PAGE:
“The fact that my name was Dorothy and I was moving to Kansas was quite funny,” says Clopton, 58, of Lenexa. “And then they would ask, ‘Why would you move there?’”

Her mother’s name was Fredericka Dorothea, so Clopton counts herself lucky she scored her mom’s middle name instead of her first.

“And my mother went by Mickey, so go figure,” she says.

Clopton was in a sixth grade play of “The Wizard of Oz” but somehow was cast as the Cowardly Lion. Over the years, she has received “Oz”-themed gifts, including a ruby slipper trinket and a Dorothy doll.

An occupational therapist, Clopton works with preschoolers and with older adults in a skilled nursing facility. No Dorothys among the former. Quite a few among the latter.

“Kids sometimes go through phases where they don’t like their names,” she says. “I always liked mine. It was unusual, but it wasn’t weird.”

Dorothy, usually not Dot

Her rural school was about six miles west of Medicine Lodge in south central Kansas, and Dorothy C. Gaunt Reed was one of two first-graders.

“We were both named Dorothy,” she says. “My freshman year in high school, there were 30 students and three were Dorothy.”

Reed, 79, says she’s not sure how her parents picked the name, although she did have an aunt named Dorothy. In the summers of her high school years, she spent a lot of time with a good friend also named Dorothy. When they were together she was “Dot” and her friend was “Double Dot.”

All other times she was Dorothy, she says, except to her uncle: “He called me Speck, and he said it was short for Dot.”

Dorothy of Kansas

Touring Europe in 2002, Dorothy Kroenke visited an old manor house restaurant in Wales. The owners were a musical family that provided entertainment with the meal.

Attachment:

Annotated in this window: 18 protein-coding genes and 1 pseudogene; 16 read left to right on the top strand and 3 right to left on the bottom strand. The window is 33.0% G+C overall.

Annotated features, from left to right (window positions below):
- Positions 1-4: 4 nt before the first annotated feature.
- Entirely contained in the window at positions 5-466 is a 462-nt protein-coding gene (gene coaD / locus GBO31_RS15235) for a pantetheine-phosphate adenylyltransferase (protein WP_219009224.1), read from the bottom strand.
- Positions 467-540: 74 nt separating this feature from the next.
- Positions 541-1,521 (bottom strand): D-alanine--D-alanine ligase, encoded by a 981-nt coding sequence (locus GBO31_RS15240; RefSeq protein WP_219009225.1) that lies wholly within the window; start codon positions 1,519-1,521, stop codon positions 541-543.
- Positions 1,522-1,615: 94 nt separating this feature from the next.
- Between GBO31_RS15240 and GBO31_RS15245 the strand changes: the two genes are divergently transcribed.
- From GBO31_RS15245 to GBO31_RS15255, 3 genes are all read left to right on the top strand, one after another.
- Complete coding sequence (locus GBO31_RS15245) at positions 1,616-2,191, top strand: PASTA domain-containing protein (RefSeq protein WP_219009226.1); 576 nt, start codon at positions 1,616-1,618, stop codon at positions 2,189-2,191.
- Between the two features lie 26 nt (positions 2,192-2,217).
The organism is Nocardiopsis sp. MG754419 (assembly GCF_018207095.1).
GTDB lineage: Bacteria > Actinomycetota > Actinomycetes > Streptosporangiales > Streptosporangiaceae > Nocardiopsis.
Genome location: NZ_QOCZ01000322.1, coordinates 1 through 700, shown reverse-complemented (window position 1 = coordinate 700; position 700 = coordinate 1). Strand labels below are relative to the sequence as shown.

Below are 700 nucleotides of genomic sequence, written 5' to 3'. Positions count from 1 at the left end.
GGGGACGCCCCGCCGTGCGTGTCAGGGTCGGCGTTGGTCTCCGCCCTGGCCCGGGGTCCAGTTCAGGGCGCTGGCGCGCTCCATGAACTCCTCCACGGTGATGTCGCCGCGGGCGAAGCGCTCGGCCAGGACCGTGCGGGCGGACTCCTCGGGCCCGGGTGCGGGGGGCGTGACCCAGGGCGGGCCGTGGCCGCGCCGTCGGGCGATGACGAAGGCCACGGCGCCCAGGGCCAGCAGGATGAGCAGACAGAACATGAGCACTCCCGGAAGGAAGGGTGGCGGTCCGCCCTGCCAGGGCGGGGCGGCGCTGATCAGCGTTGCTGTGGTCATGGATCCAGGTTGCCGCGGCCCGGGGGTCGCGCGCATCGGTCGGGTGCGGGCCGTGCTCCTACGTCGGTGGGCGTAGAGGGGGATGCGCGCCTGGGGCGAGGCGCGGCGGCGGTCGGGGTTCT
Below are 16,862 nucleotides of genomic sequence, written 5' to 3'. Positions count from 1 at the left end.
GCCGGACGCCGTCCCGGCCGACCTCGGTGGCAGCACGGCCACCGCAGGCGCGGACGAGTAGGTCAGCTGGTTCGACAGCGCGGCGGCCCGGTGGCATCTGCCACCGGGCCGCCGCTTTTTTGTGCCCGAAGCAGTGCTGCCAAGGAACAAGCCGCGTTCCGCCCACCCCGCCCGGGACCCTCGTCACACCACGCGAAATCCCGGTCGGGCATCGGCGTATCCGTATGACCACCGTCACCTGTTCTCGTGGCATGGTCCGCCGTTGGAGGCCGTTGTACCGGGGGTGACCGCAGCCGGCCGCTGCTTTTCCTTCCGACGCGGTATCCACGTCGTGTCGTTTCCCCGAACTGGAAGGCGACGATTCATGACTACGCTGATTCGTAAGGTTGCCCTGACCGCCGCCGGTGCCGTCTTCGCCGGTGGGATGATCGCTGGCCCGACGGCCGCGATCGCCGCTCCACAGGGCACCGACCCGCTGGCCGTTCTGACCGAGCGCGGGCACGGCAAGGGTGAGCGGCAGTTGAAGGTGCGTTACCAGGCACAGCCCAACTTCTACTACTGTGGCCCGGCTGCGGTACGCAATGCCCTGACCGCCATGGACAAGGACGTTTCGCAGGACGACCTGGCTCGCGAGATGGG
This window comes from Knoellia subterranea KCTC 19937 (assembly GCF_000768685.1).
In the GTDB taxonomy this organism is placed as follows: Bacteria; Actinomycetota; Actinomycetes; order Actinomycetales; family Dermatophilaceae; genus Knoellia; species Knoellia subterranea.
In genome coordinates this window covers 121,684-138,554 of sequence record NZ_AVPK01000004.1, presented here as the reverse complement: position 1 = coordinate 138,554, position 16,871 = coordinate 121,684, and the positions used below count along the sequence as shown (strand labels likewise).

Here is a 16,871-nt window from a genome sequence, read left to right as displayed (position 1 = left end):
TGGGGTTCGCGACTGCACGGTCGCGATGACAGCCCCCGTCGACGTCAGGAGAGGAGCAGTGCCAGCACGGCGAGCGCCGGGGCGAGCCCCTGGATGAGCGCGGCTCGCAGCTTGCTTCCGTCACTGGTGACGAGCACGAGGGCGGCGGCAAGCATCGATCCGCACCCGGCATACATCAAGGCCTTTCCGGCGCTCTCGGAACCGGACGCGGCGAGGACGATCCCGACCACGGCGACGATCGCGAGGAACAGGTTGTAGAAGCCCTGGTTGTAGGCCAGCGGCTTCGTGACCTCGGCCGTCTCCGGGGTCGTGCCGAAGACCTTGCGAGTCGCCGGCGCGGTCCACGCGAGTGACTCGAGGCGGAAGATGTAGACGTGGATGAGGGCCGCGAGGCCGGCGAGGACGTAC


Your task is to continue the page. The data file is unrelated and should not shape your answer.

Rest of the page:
After dinner, Kroenke says, the father sang a traditional song about a king who fell in love with a farmer’s daughter. Kroenke was chosen to be serenaded as the daughter.

Afterward, the singer asked where she was from.

“Of course when people hear ‘Dorothy’ and ‘Kansas City,’ they immediately do a double take,” she says. “They just hear the Kansas part.”

But that’s OK with Kroenke, 77, who lives in Kansas City. She was born in Kansas and lived there until she was 22. In fact, she was a farmer’s daughter.

“The singer gave me an autographed copy of the family’s CD of songs with the note, ‘To the first Dorothy of Kansas I ever met.’”

It’s a twister

If you were looking for a Dorothy who survived a Kansas tornado (actually, we were!), here she is.

Dorothy Nye, 61, of Overland Park, grew up in Michigan and in 1973 moved to a farm in Paola, Kan., as a newlywed. In 1978, that put her in the path of the May 11 tornado.

Nye recalls how the weather changed on a hot, muggy day. She was home with her daughters, ages 7 months and 21 months.

The lights blinked twice in their 100-year-old house, and she headed outside to the cellar. That’s a “Wizard of Oz” moment for sure, except Nye had two little ones with her, and she made it to the cellar.

“I just sat on the floor, holding onto my kids,” she says. “They say you hear a sound like a train, but I didn’t hear a train. I just heard all the glass and stuff breaking. It was really scary.”

Nye’s husband rushed home, and everyone was safe, although it was a couple of days before they found some of their cows and their Australian shepherd, Duke. Outbuildings and an old red barn were destroyed.

Nye doesn’t watch tornado movies — “it hits too close to home” — but she makes an exception for “The Wizard of Oz.”

“I know that’s Hollywood,” Nye says. “I’m good with that.”

About being Dorothy from Kansas who survived a tornado?

“I got a lot of razzamatazz about that,” she says. “And always, ‘Where’s Toto?’”

To reach Edward M. Eveld, call 816-234-4442 or send email to eeveld@kcstar.com. Follow him at Twitter.com/eeveld.

THE WIZARD OF AUGUST

We’re celebrating this month’s 75th anniversary of “The Wizard of Oz” movie with a story a day.

Tuesday in FYI: What happened to the ruby slippers?